Similarly, every measurement embodies a series of choices: what to include, what to exclude. If a computer could learn to recognise images of cats with absolute accuracy, would that mean it knew what a cat was? Not unless you redefined cats as silent, immobile, odourless sequences of information describing two-dimensional images. If a computer could learn to identify you with absolute accuracy via surreptitiously scraped data from your social media presence, phone calls and banking activities, would that mean it knew what it means to be you?

Read the rest

Continue Reading

Skynet Has Arrived? European Union Unveils RoboEarth, An Internet Just For Robots

tape_robotScientists have created a network which various smart devices and artificial intelligences will use autonomously to share information and learn from each other – increasing their capabilities. Should we just surrender now? The BBC reports:

A world wide web for robots to learn from each other and share information is being shown off for the first time. The system has been developed by research scientists from Philips and five European universities including Eindhoven.

It is the culmination of a four-year project, funded by the European Union. The eventual aim is that both robots and humans will be able to upload information to the cloud-based database, which would act as a kind of common brain for machines.

“At its core RoboEarth is a world wide web for robots: a giant network and database repository where robots can share information and learn from each other,” said Rene van de Molengraft, the RoboEarth project leader.

Read the rest

Continue Reading

Google Purchases Cutting Edge Artificial Intelligence Company

Screen Shot 2014-01-27 at 10.28.53 AMGoogle’s march toward Skynet continues…

Google said on Monday that it had agreed to buy British artificial intelligence start-up company DeepMind for an undisclosed amount.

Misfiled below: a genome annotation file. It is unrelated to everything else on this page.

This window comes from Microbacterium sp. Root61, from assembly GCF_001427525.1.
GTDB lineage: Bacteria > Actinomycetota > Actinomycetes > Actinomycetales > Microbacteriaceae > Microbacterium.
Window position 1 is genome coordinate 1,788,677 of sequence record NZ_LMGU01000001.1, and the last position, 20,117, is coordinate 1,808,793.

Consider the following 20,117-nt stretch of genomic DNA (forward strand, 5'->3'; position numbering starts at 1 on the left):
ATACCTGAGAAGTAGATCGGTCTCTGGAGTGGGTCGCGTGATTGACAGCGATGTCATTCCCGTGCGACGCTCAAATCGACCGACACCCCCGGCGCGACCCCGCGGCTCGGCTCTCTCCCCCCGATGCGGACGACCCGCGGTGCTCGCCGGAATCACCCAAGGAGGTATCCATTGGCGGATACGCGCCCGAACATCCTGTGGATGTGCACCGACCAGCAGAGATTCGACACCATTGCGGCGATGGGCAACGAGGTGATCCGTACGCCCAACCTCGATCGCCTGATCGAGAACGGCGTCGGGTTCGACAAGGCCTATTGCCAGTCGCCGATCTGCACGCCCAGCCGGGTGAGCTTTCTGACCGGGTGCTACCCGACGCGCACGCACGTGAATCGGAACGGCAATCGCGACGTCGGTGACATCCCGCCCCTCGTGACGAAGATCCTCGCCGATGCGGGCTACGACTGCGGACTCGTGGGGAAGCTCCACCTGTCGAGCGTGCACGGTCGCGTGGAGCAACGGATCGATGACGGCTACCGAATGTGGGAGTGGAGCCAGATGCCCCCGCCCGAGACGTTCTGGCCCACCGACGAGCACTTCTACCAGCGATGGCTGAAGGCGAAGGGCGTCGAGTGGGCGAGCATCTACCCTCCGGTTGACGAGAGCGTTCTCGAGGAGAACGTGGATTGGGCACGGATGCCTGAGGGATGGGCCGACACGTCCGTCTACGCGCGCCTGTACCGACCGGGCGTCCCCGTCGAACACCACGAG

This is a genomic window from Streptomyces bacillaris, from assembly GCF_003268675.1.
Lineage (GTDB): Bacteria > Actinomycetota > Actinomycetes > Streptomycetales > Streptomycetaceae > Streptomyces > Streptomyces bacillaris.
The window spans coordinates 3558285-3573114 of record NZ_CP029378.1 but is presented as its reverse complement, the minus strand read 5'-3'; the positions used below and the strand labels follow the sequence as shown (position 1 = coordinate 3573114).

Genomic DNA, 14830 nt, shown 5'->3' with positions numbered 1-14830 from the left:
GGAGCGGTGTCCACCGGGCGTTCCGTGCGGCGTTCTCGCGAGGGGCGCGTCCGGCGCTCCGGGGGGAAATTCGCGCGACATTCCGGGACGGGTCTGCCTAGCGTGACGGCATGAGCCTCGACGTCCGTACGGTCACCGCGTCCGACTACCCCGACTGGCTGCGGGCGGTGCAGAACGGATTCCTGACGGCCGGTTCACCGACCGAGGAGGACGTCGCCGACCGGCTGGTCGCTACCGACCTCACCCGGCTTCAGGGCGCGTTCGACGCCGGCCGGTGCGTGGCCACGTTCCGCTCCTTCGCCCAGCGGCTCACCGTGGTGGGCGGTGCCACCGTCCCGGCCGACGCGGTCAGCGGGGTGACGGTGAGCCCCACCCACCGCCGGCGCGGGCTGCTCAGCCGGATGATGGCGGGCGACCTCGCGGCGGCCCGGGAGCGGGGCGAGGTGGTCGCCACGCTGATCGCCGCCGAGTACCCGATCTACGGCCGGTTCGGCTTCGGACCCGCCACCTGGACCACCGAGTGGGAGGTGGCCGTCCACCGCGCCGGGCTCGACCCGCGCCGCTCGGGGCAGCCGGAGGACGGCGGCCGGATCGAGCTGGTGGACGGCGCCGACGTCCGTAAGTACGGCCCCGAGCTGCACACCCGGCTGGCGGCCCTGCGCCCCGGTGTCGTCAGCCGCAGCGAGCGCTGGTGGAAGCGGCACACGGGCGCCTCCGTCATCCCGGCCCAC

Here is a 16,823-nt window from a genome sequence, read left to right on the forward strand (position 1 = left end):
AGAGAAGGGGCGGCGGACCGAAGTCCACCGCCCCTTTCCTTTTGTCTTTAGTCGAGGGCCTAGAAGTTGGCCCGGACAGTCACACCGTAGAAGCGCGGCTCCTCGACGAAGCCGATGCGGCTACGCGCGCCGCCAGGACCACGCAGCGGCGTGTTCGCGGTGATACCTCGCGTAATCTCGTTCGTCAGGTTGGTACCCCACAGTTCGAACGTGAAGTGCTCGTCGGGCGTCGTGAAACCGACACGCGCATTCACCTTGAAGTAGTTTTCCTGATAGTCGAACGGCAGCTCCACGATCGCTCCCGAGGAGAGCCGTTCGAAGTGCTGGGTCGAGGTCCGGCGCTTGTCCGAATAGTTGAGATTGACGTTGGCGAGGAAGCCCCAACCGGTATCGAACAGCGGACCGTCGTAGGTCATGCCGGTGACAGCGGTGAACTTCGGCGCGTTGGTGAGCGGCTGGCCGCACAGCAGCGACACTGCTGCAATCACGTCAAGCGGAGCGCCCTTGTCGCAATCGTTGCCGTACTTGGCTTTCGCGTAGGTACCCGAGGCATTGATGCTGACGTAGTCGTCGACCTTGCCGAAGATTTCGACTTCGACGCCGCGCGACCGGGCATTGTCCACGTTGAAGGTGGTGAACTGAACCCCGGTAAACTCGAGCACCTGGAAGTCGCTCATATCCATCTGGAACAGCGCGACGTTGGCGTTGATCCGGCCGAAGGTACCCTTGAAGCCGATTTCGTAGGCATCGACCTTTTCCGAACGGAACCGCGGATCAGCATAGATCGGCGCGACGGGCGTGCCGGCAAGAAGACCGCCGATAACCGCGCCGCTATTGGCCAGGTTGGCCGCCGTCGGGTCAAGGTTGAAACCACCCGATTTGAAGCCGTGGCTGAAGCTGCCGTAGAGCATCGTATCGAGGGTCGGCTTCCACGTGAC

“I can confirm that the acquisition has indeed gone ahead but unfortunately we are not commenting beyond that for now,” a Google spokeswoman told AFP.

Reports put the deal at between $400 million and $500 million (292-365 million euros).

On its one-page website, DeepMind describes itself as “a cutting edge artificial intelligence company” which combines “the best techniques from machine learning and systems neuroscience to build powerful general-purpose learning algorithms”.

Read the rest

Continue Reading

Thinking Allowed: Jacques Vallee – Implications of UFO Phenomena

https://www.youtube.com/watch?v=7ETMzkhBQ6w

This dated yet very interesting interview of Jacques Vallee, covers a vast area of topics surrounding the UFO Phenomenon.

  • How Jacques Vallee was an inspiration for Claude Lacombe in  Close Encounters of the Third Kind. Also, the disagreement he had with Steven Spielberg’s portrayal of aliens.
  • His views on the lessons of the phenomenon.
  • The three levels of the Phenomenon:
  1. The physical.
  2. The affects on witnesses.
  3. The social impact on belief systems.

Continue Reading

A Buddhist Perspective On Artificial Intelligence

buddhismIs Buddhism the only world religion that will be able to grapple with our emerging reality? Via Institute for Emerging Ethics & Technologies, Andrew Cvercko writes:

Emergent artificial intelligence poses a problem for many religions, especially those that ascribe a special place for humanity and for human consciousness in the cosmos. Buddhism may be the one system of religious thought that not only accepts but will actively embrace any AIs that we produce as a species.

Later [Buddhist] texts illustrate that animal life is just as capable of becoming enlightened as human life is, and recently many Buddhist thinkers have begun to include plant and microbial life as well. Buddhism may have in fact been the first philosophy to find personhood beyond the human. Would it accept artificial intelligence in the same way? The simple answer is that, from a Buddhist view of the mind and consciousness, all intelligence is artificial.

Read the rest

Continue Reading

Can We Make the Hardware Necessary for Artificial Intelligence?

Eye_iris“Logic is an organized way of going wrong with confidence” Robert Heinlein

This is my opinion of what might be, not What THE FUTURE!!! Will Be!

My POV is hardware driven, I do electronic design. I don’t present myself as “an authority” on Artificial Intelligence, much less “an authority” on sentient artificial intelligence, until they are Real Things, there is no such thing as an authority in that field. That said, if the hardware doesn’t exist to support sentient AI, doesn’t matter how wonderful the software is.

The following is why I’ve been saying in a number of places that I expect hardware to be able to run a synthetic consciousness in ~20 yrs, @2045singularity on Twitter asked me to clarify what I meant.

1. I assume that if the physical operations of a human brain can be simulated in real-time, programs that simulate human consciousness in real time can be part of that simulation.

Read the rest

Continue Reading